If one member suffers, all suffer together with it; if one member is honored, all rejoice together with it. (1 Corinthians 12:26)
My daughter tends to go with the flow. She cheers on her sister at volleyball games, plays cars with her little brother, and helps out in the kitchen. She is pretty low key, not demanding a lot of extra attention. She does receive extra time and attention because of her Dyslexia, though—tutoring twice per week, help with homework, comforting when her anxiety flares.
Her siblings are learning how to be empathetic towards her, but it is not always picture perfect. But like any family situation—whether it is Dyslexia, another learning disability, or a more temporary dilemma—it is important for a family to stick together. When one person is having a difficult time with something, it is helpful to have compassionate, empathetic people on your side.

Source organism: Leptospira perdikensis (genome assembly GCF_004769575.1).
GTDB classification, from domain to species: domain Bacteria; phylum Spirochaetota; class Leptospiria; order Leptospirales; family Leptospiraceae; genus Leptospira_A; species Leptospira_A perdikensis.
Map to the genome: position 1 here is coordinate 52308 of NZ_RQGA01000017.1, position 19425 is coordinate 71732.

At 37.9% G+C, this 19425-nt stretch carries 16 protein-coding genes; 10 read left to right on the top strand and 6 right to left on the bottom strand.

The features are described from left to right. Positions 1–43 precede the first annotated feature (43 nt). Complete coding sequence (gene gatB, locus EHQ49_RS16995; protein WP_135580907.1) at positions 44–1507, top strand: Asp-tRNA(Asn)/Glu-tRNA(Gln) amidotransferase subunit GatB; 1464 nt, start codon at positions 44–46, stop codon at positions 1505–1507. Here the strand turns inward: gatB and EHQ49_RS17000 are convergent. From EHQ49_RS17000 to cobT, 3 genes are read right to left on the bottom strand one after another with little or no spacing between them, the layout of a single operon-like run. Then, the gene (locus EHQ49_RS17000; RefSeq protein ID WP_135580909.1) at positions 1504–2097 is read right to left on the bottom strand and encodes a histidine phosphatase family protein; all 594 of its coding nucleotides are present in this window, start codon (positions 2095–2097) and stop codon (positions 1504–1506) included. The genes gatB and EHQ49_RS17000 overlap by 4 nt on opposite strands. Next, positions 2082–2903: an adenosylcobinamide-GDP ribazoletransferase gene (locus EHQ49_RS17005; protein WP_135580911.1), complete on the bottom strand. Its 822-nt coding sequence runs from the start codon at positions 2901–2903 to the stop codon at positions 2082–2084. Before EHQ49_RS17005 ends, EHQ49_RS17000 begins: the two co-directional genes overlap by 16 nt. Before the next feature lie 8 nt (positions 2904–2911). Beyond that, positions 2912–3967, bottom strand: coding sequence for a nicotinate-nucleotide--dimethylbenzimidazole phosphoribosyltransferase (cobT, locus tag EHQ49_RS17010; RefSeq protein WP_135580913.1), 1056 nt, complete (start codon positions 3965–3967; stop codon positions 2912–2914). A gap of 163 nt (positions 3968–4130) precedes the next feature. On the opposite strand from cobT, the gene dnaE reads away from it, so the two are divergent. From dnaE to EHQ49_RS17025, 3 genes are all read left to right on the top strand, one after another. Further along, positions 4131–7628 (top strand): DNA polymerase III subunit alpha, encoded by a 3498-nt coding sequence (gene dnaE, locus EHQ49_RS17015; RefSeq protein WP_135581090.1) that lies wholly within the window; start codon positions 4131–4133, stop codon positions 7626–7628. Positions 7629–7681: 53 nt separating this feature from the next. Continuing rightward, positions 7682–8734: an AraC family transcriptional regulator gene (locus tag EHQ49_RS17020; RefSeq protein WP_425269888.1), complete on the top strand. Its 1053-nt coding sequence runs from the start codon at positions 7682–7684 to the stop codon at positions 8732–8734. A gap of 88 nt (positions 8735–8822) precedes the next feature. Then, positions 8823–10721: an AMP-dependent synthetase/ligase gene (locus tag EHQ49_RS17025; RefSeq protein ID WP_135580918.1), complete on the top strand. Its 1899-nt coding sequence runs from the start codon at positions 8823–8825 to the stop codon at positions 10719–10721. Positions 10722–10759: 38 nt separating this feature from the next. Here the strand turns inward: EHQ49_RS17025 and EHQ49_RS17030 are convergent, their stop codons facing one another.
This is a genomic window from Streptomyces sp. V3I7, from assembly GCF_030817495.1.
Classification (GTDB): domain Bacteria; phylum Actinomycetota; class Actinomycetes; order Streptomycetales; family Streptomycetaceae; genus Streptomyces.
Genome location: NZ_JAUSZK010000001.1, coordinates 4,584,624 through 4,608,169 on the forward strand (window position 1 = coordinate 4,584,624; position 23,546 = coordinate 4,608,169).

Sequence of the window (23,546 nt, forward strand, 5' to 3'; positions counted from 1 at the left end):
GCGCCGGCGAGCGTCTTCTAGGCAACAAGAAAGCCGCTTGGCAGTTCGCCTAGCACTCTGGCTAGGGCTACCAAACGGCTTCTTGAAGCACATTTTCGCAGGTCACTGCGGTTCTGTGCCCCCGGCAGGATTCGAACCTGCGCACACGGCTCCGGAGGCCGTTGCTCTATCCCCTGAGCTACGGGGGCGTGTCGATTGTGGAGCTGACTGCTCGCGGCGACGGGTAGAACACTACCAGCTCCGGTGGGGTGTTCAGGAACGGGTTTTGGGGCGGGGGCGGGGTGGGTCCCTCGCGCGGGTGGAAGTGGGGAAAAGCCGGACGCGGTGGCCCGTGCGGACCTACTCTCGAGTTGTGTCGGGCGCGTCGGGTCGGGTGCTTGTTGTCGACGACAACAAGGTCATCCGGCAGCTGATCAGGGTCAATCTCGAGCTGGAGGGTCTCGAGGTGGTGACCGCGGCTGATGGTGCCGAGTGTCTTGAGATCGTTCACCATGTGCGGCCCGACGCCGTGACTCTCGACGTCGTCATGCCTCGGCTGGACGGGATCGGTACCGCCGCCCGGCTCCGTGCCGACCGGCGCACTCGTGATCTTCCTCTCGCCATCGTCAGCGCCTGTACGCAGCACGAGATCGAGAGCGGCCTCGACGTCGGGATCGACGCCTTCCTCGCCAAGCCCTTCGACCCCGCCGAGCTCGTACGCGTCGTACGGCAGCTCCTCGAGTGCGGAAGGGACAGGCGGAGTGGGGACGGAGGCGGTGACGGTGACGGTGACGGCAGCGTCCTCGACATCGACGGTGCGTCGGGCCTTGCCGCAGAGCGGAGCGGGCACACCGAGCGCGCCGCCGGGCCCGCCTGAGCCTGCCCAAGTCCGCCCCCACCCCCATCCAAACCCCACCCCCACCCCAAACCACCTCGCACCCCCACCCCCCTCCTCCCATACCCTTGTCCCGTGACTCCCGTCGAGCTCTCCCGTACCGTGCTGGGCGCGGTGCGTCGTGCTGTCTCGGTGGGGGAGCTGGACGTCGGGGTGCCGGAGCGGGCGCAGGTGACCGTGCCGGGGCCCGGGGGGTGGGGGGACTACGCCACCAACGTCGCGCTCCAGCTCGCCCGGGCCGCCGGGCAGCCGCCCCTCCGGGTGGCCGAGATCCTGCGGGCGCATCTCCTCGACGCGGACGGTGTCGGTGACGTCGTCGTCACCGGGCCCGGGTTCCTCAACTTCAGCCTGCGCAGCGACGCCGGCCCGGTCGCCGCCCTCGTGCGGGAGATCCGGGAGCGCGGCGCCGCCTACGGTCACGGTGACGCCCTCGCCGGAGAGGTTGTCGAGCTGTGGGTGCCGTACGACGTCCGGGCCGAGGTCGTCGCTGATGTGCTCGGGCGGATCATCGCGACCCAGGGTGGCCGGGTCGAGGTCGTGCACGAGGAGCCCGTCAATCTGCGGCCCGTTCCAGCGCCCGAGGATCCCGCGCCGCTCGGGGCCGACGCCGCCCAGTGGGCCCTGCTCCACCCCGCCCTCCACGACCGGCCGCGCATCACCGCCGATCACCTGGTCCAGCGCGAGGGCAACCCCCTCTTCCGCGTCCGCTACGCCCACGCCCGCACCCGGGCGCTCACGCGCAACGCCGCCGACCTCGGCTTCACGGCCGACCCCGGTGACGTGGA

Here are just a few ideas siblings can do to understand the world of Dyslexia:
Older siblings can offer to read books to their sister or brother. Audio books are extremely beneficial to people with Dyslexia, and having a family member read aloud can be even better, because it involves treasured time together, too.
Encourage older sibs to understand the world of Dyslexia by reading a novel where the character has Dyslexia, such as Fish in a Tree by Lynda Mullaly Hunt.
Have a sibling observe a tutoring session, so he/she can understand what their brother/sister experiences.
As a family, watch a movie, such as The Big Picture: Rethinking Dyslexia.
Carve out time to honor, uplift, and compliment one another. This not only benefits the Dyslexic child; it is encouraging to all family members.
Help children remember that everyone struggles with something at some point in life. We don’t have to have the exact same experiences to feel compassion for each other. We can grow in our care, concern, and love, even if we don’t fully understand exactly what a person is going through.
What ideas to help children grow in compassion and empathy have worked in your family?
For a complete list of topics and links, visit the landing page for 31 Days: One Mom’s Journey With Dyslexia or click the square image below.